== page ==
Art Before Breakfast: How to see.

I often have people admire my work (which is always a buzz!), who then go one to say that they couldn’t do it. For some I can hear the longing in their voice, that they would love to be doing it but lack the confidence to start. Danny Gregory, who wrote the blog I am reposting is a master at making people understand that they can draw. He began Sketchbook Skool, an online series of drawing classes which are fantastic. On this post, which is the beginning of a series, he chats about why developing simple skills of seeing are important in the first steps of drawing. If you are one of those people who long to pick up a pencil and draw, Danny Gregory may give you the inspiration to begin.

Danny Gregory

I’ve made some simple videos to walk you through the steps of seeing and drawing as I outline them in the first section of my book, Art Before Breakfast. This first one is about why you don’t need talent to get started, just a couple of simple ideas that might jog your brain, including a demonstration of contour drawing. If you’re new to drawing or are struggling with the basics, I hope this series will be helpful.

Every Friday I work through an idea from Art Before Breakfast. It would be lovely if I could imagine you out there drawing along with me. This particular exercise comes from page 25. If you decide to do it too, please share with me how how it turned out! (Share the results on your own blog or on Facebook and post a link in my comments section. Use #artb4bkfst on Twitter or FB).

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About anne54

Botanic artist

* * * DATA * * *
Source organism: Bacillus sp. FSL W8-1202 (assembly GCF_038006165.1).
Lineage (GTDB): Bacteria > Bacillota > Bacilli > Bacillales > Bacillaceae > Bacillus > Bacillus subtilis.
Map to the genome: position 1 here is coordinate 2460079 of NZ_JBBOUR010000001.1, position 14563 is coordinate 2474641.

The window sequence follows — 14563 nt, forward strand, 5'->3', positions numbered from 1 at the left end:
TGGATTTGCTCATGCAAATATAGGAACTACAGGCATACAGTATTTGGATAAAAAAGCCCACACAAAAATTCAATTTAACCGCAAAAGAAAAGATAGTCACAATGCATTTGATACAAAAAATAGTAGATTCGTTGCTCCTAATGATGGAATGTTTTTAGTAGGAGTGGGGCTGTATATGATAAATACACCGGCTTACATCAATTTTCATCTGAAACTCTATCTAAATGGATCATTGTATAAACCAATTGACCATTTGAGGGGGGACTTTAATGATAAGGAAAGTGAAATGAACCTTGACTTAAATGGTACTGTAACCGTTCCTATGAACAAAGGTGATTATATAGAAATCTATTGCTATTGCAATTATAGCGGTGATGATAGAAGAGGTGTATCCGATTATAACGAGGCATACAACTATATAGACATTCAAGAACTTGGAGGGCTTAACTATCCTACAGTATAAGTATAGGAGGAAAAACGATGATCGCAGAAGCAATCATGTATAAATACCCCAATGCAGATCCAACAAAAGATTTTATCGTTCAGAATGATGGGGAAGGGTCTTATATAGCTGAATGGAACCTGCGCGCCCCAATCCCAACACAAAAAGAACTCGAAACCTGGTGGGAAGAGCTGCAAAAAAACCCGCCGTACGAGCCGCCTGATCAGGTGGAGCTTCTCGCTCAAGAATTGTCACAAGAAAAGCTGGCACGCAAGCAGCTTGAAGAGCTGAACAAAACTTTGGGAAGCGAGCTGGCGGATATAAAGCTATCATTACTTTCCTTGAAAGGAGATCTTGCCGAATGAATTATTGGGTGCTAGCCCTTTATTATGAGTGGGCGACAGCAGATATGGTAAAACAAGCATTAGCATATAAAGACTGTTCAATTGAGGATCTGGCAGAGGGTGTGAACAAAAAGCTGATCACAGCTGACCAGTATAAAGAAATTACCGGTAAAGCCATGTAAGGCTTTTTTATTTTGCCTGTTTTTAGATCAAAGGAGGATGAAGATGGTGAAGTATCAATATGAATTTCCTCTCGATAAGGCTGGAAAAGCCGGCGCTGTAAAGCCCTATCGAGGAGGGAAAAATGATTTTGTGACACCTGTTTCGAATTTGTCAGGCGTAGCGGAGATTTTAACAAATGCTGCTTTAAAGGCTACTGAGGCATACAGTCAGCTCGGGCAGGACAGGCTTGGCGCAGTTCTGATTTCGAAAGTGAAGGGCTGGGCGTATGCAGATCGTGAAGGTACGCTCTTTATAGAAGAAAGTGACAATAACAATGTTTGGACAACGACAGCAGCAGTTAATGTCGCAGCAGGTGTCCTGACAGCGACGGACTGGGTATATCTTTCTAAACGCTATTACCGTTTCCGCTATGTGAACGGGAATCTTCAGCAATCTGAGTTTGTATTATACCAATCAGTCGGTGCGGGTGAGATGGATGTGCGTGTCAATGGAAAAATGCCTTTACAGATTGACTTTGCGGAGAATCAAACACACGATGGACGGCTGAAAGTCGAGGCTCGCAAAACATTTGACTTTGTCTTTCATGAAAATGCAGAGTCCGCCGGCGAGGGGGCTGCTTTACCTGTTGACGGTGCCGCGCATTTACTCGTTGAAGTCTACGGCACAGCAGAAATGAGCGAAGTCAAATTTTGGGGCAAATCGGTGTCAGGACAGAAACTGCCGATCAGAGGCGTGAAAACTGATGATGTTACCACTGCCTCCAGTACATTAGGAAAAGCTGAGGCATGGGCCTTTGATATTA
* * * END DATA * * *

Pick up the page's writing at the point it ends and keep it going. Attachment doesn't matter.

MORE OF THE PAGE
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3 Responses to Art Before Breakfast: How to see.

  1. acflory says:

    I like what he said about actually /seeing/. As writers, we have the same problem, especially when we’re editing – you see what you think should be there rather than what actually is.

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    • anne54 says:

      That’s really interesting, Meeks. I hadn’t thought about it in relation to writing, but of course the same issues would be there. We see and hear what we are expecting to see and hear, and disregard the parts that don’t fit.
      The inner critic must take hold of writers too. I would imagine that the blank page for a writer must conjure up the same doubts/questions as it does for an artist ~ am I going to be able to achieve what I have in my mind? What if I stuff it up? I am not good enough for this, etc, etc etc. It takes work and confidence to go beyond that, to silence the critic. Is the blank page an issue for you?

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